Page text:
My journey started in 2009 after being diagnosed with a Brain Tumor. I was 12 years old in 7th grade and I am now 18 starting my freshman year of college. My journey is still going strong with many bumps and challenges along the way. I was blessed that I was able to complete my High School requirements and graduate on time but had many challenges along the way. This past year consist of chemo for a third time, port access, MRI’s, CT scans, emergency rooms, missing school events, being sick, life fight to Children’s hospital, more surgeries and countless doctor appointments.

I have learned a lot about myself. I looked to God to open new doors for me and to give me strength to focus on my goals. I had to change many of my interests and find ways to continue to participate in as many things that I could. It is important to find ways to be involved. In high school I served as manager for football, girls’ basketball and baseball on days I did not feel sick. I tried to stay active in clubs, yearbook and work base learning.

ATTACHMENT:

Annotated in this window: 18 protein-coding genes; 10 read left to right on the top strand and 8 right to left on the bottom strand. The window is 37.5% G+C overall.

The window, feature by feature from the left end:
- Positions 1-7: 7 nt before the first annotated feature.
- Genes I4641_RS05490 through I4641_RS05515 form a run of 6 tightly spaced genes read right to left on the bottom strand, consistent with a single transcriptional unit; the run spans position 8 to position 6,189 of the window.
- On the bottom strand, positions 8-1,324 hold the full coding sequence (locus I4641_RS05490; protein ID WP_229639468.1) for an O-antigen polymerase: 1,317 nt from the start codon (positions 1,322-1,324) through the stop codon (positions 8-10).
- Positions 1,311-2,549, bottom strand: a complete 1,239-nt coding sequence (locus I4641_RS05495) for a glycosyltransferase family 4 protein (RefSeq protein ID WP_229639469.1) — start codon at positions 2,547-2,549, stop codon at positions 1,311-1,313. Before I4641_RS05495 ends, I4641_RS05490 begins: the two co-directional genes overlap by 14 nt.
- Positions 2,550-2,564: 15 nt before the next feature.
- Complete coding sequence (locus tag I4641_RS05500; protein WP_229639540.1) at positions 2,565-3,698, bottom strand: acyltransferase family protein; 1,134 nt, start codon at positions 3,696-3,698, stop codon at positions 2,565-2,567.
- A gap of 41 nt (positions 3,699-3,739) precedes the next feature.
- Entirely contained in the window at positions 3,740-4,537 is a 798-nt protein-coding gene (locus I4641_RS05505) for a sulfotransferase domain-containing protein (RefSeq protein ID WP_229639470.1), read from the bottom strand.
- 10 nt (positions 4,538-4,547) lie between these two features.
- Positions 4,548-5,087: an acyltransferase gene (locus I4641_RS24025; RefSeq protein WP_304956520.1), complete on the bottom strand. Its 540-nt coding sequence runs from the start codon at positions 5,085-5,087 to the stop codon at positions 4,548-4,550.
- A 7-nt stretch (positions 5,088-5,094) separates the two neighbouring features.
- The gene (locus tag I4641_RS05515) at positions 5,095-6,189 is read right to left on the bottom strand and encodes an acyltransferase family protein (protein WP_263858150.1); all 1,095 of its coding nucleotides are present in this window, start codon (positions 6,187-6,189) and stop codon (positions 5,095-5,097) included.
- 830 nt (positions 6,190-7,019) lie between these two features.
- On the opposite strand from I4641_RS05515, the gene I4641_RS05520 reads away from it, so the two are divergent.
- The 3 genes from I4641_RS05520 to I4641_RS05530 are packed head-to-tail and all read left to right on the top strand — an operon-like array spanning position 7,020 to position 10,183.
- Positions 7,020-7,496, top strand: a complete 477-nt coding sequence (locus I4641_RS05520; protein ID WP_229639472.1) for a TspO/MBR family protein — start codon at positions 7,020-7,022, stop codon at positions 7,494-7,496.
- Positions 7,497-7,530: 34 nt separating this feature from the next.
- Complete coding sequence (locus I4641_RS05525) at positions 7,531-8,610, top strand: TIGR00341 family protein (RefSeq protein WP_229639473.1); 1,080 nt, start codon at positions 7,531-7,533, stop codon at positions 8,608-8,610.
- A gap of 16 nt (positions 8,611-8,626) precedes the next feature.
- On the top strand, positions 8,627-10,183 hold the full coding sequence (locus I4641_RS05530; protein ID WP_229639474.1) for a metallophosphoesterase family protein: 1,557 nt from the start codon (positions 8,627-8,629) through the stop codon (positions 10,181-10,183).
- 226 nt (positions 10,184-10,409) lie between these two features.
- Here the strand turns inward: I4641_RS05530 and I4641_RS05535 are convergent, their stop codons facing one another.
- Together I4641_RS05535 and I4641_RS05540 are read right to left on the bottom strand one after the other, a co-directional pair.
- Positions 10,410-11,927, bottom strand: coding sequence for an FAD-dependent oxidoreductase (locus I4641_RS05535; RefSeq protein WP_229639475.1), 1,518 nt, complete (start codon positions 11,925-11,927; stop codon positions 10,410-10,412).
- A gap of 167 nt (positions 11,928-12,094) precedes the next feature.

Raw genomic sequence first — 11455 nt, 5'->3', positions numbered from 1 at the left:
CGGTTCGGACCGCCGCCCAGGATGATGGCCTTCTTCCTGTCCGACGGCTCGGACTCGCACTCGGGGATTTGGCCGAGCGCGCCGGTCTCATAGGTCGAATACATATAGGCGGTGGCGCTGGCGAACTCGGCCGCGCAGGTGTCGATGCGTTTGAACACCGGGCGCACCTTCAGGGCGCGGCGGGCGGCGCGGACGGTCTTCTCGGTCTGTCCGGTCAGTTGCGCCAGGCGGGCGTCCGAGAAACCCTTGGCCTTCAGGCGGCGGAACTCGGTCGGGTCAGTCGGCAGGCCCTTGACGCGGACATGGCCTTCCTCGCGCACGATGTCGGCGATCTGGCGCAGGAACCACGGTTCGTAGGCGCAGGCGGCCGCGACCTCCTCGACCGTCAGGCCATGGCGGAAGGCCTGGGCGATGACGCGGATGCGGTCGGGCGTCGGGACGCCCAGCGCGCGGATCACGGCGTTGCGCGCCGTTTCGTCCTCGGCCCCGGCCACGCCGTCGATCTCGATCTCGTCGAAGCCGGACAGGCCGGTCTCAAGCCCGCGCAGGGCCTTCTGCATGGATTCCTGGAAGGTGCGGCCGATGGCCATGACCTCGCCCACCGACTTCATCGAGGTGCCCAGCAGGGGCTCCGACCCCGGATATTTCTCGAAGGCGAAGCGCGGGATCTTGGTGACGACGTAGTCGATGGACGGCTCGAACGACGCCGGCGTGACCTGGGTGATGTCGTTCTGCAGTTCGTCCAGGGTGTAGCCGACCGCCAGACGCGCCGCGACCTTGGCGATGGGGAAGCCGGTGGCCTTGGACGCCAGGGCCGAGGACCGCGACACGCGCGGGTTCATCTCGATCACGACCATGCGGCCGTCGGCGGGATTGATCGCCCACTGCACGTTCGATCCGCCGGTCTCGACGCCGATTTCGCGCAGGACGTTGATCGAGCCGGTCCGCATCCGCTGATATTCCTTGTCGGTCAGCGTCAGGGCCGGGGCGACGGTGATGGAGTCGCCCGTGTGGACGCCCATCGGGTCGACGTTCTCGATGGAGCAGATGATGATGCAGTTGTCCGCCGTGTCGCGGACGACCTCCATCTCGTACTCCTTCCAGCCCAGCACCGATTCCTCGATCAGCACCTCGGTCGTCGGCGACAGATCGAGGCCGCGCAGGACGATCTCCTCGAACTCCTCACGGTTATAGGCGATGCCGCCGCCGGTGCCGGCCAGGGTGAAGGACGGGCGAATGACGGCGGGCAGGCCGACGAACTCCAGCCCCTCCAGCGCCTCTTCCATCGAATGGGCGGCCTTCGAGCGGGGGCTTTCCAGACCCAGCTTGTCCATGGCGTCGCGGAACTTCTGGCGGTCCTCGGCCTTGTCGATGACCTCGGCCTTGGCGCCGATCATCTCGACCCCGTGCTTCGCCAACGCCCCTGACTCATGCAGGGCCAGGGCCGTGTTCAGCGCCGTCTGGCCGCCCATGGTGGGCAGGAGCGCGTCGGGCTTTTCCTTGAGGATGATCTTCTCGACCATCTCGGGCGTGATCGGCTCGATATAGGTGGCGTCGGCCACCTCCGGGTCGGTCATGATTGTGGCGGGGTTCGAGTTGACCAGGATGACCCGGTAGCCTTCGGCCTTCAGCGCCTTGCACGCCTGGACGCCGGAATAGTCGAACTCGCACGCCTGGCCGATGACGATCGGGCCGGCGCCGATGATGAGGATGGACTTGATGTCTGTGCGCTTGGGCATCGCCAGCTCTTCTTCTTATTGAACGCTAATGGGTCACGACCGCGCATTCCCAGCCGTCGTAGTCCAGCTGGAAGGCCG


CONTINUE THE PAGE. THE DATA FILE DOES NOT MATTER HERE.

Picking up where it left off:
My plans are to continue to serve others and to help others who have to face similar medical issues like me. I have made many special friendships with the Child Life specialist which has influenced me to become a Child Life specialist so I might help children going through difficulties one day.

I will be living at home since I am still on treatments and not driving yet. I will be attending Dalton State at our off-campus facility in Ellijay. I hope to one day intern at Children’s Healthcare of Atlanta and eventually work there.